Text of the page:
How the Carlos Hill Case Fell to Pieces

The man accused of fleecing thousands of Jamaicans of billions of dollars in a failed Ponzi scheme, Carlos Hill — is now a free man.

The case against him fell apart this morning in the Home Circuit Court, in Kingston.

Many people have been expressing shock on social media about the outcome of the case, and are criticising the justice system.

Hill was freed of the fraud charges after the presiding judge instructed the jury to deliver a not guilty verdict.

The Crown offered no evidence in the case, saying it wouldn’t be able to prove the fraud charges beyond a reasonable doubt.

It had called 16 witnesses. But only one showed up for court today.

Carlos Hill’s multi-billion dollar ponzi scheme — Cash Plus — collapsed in 2008. And, nine years later, the prosecution has failed to mount a viable case against him.

The big problem — victims were unwilling to appear in court to give evidence. The prosecution had alleged that Hill defrauded more than 40-thousand investors of more than $10-billion.

However, only one witness, Lois Grant, showed up for court today. She’s angry about the abrupt end to the case.

Ms. Grant says she lost millions in the Ponzi scheme. She says she’s surprised many other alleged victims lashed out on social media but failed to show up to court.

Prosecutor, Adley Duncan, told the court they also could not find witnesses who worked for Cash Plus.

He said these persons would know the financial affairs of the company. He says they were subpoenaed but failed to attend court.

Mr. Duncan said with a matter of this nature, he thought they’d have many statements from aggrieved witnesses. But Ms. Grant says the prosecution did not do enough to reach out to those affected.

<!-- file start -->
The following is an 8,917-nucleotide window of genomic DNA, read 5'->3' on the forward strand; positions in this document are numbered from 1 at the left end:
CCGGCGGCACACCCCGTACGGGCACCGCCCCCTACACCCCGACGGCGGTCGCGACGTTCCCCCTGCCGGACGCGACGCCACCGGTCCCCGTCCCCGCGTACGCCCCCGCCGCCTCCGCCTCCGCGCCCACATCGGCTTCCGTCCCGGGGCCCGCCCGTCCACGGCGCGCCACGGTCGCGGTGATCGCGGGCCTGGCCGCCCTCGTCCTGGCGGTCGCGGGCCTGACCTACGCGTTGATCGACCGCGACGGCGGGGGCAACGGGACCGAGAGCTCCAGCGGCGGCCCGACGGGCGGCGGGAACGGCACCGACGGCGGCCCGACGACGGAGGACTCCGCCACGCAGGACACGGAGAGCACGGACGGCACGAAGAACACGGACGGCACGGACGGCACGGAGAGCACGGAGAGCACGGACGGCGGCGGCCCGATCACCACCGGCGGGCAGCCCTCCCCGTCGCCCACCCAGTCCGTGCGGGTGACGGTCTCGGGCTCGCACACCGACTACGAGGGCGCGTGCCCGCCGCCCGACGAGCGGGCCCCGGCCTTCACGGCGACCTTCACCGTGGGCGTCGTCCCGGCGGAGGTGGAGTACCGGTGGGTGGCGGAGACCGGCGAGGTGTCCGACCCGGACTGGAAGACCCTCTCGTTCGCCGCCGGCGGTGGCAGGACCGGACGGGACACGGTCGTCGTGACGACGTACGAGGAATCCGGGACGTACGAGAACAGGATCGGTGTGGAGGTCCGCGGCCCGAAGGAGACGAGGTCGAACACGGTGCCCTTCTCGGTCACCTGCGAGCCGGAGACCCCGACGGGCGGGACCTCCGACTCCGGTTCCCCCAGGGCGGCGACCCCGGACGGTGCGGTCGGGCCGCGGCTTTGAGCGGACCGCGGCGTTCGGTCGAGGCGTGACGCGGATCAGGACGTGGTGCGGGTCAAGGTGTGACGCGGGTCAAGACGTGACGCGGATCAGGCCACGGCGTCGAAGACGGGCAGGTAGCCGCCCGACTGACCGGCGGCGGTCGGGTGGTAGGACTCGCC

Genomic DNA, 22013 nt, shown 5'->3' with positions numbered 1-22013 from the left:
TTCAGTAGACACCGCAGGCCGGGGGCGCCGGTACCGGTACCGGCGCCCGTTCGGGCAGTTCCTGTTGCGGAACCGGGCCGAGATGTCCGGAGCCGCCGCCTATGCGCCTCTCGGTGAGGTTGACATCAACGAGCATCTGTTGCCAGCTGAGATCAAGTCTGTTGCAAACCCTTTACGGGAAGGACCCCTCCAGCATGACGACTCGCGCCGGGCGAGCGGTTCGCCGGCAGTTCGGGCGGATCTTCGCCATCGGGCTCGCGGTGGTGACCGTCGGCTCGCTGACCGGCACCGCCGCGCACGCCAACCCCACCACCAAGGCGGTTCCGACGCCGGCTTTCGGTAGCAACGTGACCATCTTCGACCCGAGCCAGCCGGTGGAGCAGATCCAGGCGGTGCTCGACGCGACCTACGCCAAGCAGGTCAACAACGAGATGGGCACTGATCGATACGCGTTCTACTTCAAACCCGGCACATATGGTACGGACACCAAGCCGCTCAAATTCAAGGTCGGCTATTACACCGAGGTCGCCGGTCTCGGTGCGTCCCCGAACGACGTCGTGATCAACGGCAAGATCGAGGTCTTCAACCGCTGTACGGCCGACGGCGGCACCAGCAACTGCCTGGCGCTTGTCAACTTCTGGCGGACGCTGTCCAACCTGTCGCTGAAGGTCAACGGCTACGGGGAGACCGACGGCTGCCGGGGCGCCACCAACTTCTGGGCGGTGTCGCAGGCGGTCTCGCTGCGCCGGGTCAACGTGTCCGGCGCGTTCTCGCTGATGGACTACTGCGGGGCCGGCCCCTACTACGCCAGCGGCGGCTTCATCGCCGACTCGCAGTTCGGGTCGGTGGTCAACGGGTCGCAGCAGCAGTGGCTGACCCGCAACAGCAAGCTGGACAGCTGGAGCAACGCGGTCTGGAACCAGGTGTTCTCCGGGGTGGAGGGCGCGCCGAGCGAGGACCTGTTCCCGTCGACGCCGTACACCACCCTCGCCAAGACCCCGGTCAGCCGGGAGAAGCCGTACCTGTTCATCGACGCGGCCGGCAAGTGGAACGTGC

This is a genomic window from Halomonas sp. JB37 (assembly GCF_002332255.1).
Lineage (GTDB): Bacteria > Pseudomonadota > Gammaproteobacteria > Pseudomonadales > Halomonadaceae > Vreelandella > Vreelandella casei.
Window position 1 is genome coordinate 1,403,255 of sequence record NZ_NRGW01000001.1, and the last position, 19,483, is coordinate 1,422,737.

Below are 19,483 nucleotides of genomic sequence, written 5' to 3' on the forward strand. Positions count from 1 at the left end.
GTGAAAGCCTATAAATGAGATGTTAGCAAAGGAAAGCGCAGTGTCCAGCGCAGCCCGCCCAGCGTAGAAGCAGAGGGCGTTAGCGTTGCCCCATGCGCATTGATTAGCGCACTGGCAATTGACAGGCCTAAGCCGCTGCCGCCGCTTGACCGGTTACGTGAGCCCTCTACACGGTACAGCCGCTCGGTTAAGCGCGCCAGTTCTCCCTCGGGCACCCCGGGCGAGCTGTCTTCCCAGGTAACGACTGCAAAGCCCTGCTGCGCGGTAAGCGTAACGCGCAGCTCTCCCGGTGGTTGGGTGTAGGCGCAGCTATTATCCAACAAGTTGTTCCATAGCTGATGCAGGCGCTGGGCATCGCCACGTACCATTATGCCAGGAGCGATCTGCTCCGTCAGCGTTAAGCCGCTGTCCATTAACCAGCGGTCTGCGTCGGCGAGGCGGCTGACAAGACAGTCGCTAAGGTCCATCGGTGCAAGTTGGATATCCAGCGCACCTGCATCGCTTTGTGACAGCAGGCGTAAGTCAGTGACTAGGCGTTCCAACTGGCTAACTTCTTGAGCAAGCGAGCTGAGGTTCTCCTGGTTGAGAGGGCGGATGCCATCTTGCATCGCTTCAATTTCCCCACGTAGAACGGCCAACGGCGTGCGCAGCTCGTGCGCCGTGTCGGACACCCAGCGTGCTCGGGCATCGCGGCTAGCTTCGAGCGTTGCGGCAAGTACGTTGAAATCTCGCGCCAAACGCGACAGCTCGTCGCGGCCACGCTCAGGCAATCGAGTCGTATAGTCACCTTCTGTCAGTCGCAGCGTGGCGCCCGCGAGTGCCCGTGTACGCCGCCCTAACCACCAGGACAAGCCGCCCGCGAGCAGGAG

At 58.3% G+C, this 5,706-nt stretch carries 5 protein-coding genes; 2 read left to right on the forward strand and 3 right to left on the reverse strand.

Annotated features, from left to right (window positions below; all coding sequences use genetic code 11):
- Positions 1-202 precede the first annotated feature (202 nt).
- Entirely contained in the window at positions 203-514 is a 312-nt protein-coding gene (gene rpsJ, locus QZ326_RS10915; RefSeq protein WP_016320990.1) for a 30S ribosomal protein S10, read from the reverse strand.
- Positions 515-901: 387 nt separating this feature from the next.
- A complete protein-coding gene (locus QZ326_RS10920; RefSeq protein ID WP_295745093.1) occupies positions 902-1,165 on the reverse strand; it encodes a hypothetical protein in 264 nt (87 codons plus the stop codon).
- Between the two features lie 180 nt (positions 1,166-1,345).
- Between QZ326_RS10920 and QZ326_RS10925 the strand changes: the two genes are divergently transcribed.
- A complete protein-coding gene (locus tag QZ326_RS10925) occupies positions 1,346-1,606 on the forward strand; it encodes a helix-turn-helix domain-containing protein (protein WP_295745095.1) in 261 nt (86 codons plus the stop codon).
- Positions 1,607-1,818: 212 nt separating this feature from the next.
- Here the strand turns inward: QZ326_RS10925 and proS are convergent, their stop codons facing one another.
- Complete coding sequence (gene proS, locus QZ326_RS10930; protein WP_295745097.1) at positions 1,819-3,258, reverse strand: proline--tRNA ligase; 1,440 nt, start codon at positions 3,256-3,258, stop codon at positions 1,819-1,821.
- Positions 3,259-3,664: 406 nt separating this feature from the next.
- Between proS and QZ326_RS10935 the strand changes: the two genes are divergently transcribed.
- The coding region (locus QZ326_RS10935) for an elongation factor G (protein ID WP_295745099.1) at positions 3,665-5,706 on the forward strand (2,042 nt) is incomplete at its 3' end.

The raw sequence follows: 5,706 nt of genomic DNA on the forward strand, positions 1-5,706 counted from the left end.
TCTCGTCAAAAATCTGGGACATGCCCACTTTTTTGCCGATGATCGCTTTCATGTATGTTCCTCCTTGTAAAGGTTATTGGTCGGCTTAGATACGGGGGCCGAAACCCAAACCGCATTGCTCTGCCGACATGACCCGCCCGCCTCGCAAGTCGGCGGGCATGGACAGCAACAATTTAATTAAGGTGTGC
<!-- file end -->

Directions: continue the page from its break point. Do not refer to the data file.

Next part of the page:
Meanwhile, one of Hill’s attorneys, Deborah Martin, says another witness tried to give a statement today.

Hill was arrested and charged in 2008 in connection with the collapse of the Cash Plus Ponzi scheme.

He was charged with fraudulently inducing and attempting to induce persons to invest in Cash Plus and Cash Plus group — the five-year-old multi-billion dollar scheme.

Affected persons are being encouraged to seek compensation settlements in the Civil Court.

Meanwhile, Director of Public Prosecutions, DPP, Paula Llewellyn is rejecting suggestions that her office didn’t do enough to get the witnesses to come forward in the Carlos Hill fraud trial.

Ms. Llewellyn says most of the witnesses refused to participate.

She says others lost interest in the case after realising there would not be compensated at the end of the trial.

Meanwhile, the DPP says the only witness available today was not an investor in Cash Plus.

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